The budget allows school districts to trim as many as seven days off the end of the school year if revenues fail to meet projections and the triggers kick in. Rick Pratt with the California School Boards Association says the legislature ties districts' hands by requiring them to negotiate the cuts with individual teachers unions.
Pratt: "If the teachers say, we don't even want to discuss this, then end of story. So that is an option that is sort of technically there in law, but in the real world probably doesn't exist."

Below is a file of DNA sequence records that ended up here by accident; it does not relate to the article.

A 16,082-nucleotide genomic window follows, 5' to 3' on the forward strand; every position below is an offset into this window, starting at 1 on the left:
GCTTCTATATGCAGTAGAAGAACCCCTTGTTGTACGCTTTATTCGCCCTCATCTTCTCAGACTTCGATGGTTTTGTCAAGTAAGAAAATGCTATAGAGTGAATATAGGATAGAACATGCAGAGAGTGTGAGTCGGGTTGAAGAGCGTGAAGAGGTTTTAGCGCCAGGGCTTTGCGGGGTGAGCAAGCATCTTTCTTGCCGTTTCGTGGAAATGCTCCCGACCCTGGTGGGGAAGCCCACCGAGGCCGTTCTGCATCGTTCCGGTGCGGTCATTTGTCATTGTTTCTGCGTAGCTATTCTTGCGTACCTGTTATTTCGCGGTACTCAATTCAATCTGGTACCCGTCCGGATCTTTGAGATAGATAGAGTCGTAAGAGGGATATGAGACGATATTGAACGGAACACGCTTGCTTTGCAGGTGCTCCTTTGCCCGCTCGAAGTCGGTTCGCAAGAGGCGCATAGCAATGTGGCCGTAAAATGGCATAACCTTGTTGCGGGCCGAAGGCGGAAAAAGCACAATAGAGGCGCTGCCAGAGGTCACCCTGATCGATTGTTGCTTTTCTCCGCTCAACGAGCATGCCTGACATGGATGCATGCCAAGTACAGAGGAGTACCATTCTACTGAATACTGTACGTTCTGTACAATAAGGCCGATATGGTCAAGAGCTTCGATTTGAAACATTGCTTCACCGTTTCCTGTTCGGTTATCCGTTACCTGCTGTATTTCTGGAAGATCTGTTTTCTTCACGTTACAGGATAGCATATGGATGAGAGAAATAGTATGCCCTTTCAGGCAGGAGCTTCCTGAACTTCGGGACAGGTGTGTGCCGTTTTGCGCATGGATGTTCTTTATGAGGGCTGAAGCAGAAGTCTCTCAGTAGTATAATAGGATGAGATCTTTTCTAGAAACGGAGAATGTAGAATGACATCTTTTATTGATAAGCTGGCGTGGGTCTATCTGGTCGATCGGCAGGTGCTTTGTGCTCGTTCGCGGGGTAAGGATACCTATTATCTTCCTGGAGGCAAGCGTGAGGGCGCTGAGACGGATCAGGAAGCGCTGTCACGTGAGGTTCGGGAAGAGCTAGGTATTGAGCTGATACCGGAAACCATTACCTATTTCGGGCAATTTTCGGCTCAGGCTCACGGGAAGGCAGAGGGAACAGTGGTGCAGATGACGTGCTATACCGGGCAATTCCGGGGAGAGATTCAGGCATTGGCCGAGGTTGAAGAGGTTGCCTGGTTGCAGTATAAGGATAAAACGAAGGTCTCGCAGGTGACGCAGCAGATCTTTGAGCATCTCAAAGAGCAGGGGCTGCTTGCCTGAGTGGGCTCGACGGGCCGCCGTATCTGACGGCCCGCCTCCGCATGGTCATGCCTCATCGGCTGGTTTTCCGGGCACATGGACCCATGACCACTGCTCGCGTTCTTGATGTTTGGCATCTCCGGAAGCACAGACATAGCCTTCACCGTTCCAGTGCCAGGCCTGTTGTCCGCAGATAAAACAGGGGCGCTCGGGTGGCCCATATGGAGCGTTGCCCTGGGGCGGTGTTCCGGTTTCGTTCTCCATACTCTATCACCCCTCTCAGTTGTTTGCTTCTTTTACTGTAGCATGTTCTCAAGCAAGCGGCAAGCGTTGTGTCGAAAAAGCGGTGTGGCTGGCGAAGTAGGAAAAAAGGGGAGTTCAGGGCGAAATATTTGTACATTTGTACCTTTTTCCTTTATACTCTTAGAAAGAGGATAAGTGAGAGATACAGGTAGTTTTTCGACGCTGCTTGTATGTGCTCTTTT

But Senate President Darrell Steinberg says districts have until the end of the school year to work out a deal.
Steinberg: "That's I think plenty of months to sit down with the stakeholders and figure out how to implement that - if it has to be implemented. And I hope that it doesn't have to."
The education trigger cuts would take effect if state revenues fall $2 billion short.